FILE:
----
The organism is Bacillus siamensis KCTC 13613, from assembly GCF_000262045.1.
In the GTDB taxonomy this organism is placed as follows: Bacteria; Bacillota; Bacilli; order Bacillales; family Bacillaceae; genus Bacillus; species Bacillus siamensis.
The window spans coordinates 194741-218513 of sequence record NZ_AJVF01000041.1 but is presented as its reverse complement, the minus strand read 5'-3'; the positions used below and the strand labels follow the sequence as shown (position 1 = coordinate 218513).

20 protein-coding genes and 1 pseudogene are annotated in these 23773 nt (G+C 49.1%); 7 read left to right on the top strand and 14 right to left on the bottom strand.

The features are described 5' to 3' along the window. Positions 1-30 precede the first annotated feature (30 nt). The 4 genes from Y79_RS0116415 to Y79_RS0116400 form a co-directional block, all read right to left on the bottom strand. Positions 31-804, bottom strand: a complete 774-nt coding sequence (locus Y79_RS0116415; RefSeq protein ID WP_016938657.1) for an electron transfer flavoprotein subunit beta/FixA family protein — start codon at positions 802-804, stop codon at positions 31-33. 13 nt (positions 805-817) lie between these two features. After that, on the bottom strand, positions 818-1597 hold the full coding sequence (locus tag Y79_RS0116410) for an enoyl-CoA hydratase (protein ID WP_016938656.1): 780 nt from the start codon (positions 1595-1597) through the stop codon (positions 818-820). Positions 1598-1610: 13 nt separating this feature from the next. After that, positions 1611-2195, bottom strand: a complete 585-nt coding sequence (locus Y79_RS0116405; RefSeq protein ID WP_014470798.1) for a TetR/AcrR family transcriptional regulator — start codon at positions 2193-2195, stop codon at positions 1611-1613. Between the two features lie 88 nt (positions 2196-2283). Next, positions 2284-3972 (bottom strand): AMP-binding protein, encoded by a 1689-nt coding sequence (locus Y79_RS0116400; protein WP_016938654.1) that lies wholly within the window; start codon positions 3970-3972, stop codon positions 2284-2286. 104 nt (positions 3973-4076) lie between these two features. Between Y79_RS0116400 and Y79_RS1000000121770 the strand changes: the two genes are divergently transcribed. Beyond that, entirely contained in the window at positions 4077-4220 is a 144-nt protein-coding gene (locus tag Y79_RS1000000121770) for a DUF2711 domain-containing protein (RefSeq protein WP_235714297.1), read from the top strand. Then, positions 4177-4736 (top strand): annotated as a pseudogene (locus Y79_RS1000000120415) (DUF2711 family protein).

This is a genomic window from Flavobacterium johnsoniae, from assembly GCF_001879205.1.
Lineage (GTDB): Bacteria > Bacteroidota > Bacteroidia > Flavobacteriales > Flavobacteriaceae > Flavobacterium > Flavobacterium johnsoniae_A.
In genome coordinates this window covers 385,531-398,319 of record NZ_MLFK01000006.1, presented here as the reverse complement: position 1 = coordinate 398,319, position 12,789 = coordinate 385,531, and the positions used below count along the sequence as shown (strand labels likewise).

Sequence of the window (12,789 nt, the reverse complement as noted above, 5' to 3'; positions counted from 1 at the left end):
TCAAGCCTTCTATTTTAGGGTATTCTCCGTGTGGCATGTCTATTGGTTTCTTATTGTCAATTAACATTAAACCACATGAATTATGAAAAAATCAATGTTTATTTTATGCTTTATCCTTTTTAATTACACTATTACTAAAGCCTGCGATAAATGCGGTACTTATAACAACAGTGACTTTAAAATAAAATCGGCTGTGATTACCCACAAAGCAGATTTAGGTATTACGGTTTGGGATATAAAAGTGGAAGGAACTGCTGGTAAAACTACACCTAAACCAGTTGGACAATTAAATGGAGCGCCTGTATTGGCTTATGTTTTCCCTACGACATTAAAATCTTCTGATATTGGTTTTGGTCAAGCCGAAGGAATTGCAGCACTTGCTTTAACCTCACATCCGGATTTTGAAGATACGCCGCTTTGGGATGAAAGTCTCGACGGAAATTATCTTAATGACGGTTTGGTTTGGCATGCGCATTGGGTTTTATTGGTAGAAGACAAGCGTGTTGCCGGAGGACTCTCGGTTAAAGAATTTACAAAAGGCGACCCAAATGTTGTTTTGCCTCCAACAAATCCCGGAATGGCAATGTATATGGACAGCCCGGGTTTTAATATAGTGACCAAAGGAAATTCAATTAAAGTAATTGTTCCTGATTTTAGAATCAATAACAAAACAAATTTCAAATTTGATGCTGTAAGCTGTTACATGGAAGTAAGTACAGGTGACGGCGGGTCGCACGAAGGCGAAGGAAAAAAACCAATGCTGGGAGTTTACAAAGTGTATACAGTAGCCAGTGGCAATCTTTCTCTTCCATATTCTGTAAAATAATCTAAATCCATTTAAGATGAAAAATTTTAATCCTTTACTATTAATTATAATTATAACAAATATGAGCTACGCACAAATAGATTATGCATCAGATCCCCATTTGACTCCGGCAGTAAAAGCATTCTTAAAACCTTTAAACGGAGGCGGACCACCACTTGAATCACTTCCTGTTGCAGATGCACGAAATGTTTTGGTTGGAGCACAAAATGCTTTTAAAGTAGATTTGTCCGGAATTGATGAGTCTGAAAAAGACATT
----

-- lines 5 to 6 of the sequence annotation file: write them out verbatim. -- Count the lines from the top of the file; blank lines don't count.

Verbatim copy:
The features are described 5' to 3' along the window. Positions 1-30 precede the first annotated feature (30 nt). The 4 genes from Y79_RS0116415 to Y79_RS0116400 form a co-directional block, all read right to left on the bottom strand. Positions 31-804, bottom strand: a complete 774-nt coding sequence (locus Y79_RS0116415; RefSeq protein ID WP_016938657.1) for an electron transfer flavoprotein subunit beta/FixA family protein — start codon at positions 802-804, stop codon at positions 31-33. 13 nt (positions 805-817) lie between these two features. After that, on the bottom strand, positions 818-1597 hold the full coding sequence (locus tag Y79_RS0116410) for an enoyl-CoA hydratase (protein ID WP_016938656.1): 780 nt from the start codon (positions 1595-1597) through the stop codon (positions 818-820). Positions 1598-1610: 13 nt separating this feature from the next. After that, positions 1611-2195, bottom strand: a complete 585-nt coding sequence (locus Y79_RS0116405; RefSeq protein ID WP_014470798.1) for a TetR/AcrR family transcriptional regulator — start codon at positions 2193-2195, stop codon at positions 1611-1613. Between the two features lie 88 nt (positions 2196-2283). Next, positions 2284-3972 (bottom strand): AMP-binding protein, encoded by a 1689-nt coding sequence (locus Y79_RS0116400; protein WP_016938654.1) that lies wholly within the window; start codon positions 3970-3972, stop codon positions 2284-2286. 104 nt (positions 3973-4076) lie between these two features. Between Y79_RS0116400 and Y79_RS1000000121770 the strand changes: the two genes are divergently transcribed. Beyond that, entirely contained in the window at positions 4077-4220 is a 144-nt protein-coding gene (locus tag Y79_RS1000000121770) for a DUF2711 domain-containing protein (RefSeq protein WP_235714297.1), read from the top strand. Then, positions 4177-4736 (top strand): annotated as a pseudogene (locus Y79_RS1000000120415) (DUF2711 family protein).

This is a genomic window from Flavobacterium johnsoniae, from assembly GCF_001879205.1.